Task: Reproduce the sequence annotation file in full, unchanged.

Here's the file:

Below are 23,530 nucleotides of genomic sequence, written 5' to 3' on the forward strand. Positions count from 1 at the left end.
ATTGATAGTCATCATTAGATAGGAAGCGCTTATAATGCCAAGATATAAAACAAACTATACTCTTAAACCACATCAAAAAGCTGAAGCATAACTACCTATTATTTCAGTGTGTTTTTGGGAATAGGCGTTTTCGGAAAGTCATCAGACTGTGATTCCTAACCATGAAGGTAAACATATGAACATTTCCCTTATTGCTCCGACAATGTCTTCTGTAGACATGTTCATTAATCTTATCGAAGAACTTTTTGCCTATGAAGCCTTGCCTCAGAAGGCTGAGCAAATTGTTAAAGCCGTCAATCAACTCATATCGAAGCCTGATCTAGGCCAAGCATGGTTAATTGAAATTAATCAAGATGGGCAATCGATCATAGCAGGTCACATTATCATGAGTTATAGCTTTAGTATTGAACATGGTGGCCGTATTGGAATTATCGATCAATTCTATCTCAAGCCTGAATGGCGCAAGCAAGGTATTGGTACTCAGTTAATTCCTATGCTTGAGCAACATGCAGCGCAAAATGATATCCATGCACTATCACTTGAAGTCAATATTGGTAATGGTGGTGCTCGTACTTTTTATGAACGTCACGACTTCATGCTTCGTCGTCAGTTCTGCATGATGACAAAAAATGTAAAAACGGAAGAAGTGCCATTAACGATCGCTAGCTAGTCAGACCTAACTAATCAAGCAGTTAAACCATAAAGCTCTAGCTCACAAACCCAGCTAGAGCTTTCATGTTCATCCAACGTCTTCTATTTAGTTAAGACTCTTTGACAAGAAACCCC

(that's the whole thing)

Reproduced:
Below are 23,530 nucleotides of genomic sequence, written 5' to 3' on the forward strand. Positions count from 1 at the left end.
ATTGATAGTCATCATTAGATAGGAAGCGCTTATAATGCCAAGATATAAAACAAACTATACTCTTAAACCACATCAAAAAGCTGAAGCATAACTACCTATTATTTCAGTGTGTTTTTGGGAATAGGCGTTTTCGGAAAGTCATCAGACTGTGATTCCTAACCATGAAGGTAAACATATGAACATTTCCCTTATTGCTCCGACAATGTCTTCTGTAGACATGTTCATTAATCTTATCGAAGAACTTTTTGCCTATGAAGCCTTGCCTCAGAAGGCTGAGCAAATTGTTAAAGCCGTCAATCAACTCATATCGAAGCCTGATCTAGGCCAAGCATGGTTAATTGAAATTAATCAAGATGGGCAATCGATCATAGCAGGTCACATTATCATGAGTTATAGCTTTAGTATTGAACATGGTGGCCGTATTGGAATTATCGATCAATTCTATCTCAAGCCTGAATGGCGCAAGCAAGGTATTGGTACTCAGTTAATTCCTATGCTTGAGCAACATGCAGCGCAAAATGATATCCATGCACTATCACTTGAAGTCAATATTGGTAATGGTGGTGCTCGTACTTTTTATGAACGTCACGACTTCATGCTTCGTCGTCAGTTCTGCATGATGACAAAAAATGTAAAAACGGAAGAAGTGCCATTAACGATCGCTAGCTAGTCAGACCTAACTAATCAAGCAGTTAAACCATAAAGCTCTAGCTCACAAACCCAGCTAGAGCTTTCATGTTCATCCAACGTCTTCTATTTAGTTAAGACTCTTTGACAAGAAACCCC